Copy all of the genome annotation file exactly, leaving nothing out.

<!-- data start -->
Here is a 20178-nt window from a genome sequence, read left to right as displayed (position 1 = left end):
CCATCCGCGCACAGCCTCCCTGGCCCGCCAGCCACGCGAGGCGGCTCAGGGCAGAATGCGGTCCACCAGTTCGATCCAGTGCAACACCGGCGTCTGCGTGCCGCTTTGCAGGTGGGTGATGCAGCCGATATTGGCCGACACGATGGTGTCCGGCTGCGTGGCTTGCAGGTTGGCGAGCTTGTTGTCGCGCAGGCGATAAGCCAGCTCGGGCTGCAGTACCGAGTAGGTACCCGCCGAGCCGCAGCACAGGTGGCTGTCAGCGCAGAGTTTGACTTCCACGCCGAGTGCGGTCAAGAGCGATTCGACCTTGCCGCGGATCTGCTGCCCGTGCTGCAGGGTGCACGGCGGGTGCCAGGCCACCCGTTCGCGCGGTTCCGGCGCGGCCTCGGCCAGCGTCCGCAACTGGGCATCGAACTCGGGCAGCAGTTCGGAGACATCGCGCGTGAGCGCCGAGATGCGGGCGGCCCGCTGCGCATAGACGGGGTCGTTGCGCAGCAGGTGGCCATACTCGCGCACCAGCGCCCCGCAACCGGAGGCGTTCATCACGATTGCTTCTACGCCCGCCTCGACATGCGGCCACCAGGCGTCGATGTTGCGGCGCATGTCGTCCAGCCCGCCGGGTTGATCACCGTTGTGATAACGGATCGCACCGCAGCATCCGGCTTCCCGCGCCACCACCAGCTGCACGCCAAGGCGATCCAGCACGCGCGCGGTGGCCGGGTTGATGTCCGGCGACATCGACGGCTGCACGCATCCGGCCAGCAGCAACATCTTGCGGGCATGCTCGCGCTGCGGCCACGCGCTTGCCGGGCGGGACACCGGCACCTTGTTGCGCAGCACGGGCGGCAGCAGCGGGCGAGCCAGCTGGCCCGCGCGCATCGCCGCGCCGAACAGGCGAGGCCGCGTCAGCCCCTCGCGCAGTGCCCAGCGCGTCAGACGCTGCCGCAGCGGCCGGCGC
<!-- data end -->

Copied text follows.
Here is a 20178-nt window from a genome sequence, read left to right as displayed (position 1 = left end):
CCATCCGCGCACAGCCTCCCTGGCCCGCCAGCCACGCGAGGCGGCTCAGGGCAGAATGCGGTCCACCAGTTCGATCCAGTGCAACACCGGCGTCTGCGTGCCGCTTTGCAGGTGGGTGATGCAGCCGATATTGGCCGACACGATGGTGTCCGGCTGCGTGGCTTGCAGGTTGGCGAGCTTGTTGTCGCGCAGGCGATAAGCCAGCTCGGGCTGCAGTACCGAGTAGGTACCCGCCGAGCCGCAGCACAGGTGGCTGTCAGCGCAGAGTTTGACTTCCACGCCGAGTGCGGTCAAGAGCGATTCGACCTTGCCGCGGATCTGCTGCCCGTGCTGCAGGGTGCACGGCGGGTGCCAGGCCACCCGTTCGCGCGGTTCCGGCGCGGCCTCGGCCAGCGTCCGCAACTGGGCATCGAACTCGGGCAGCAGTTCGGAGACATCGCGCGTGAGCGCCGAGATGCGGGCGGCCCGCTGCGCATAGACGGGGTCGTTGCGCAGCAGGTGGCCATACTCGCGCACCAGCGCCCCGCAACCGGAGGCGTTCATCACGATTGCTTCTACGCCCGCCTCGACATGCGGCCACCAGGCGTCGATGTTGCGGCGCATGTCGTCCAGCCCGCCGGGTTGATCACCGTTGTGATAACGGATCGCACCGCAGCATCCGGCTTCCCGCGCCACCACCAGCTGCACGCCAAGGCGATCCAGCACGCGCGCGGTGGCCGGGTTGATGTCCGGCGACATCGACGGCTGCACGCATCCGGCCAGCAGCAACATCTTGCGGGCATGCTCGCGCTGCGGCCACGCGCTTGCCGGGCGGGACACCGGCACCTTGTTGCGCAGCACGGGCGGCAGCAGCGGGCGAGCCAGCTGGCCCGCGCGCATCGCCGCGCCGAACAGGCGAGGCCGCGTCAGCCCCTCGCGCAGTGCCCAGCGCGTCAGACGCTGCCGCAGCGGCCGGCGC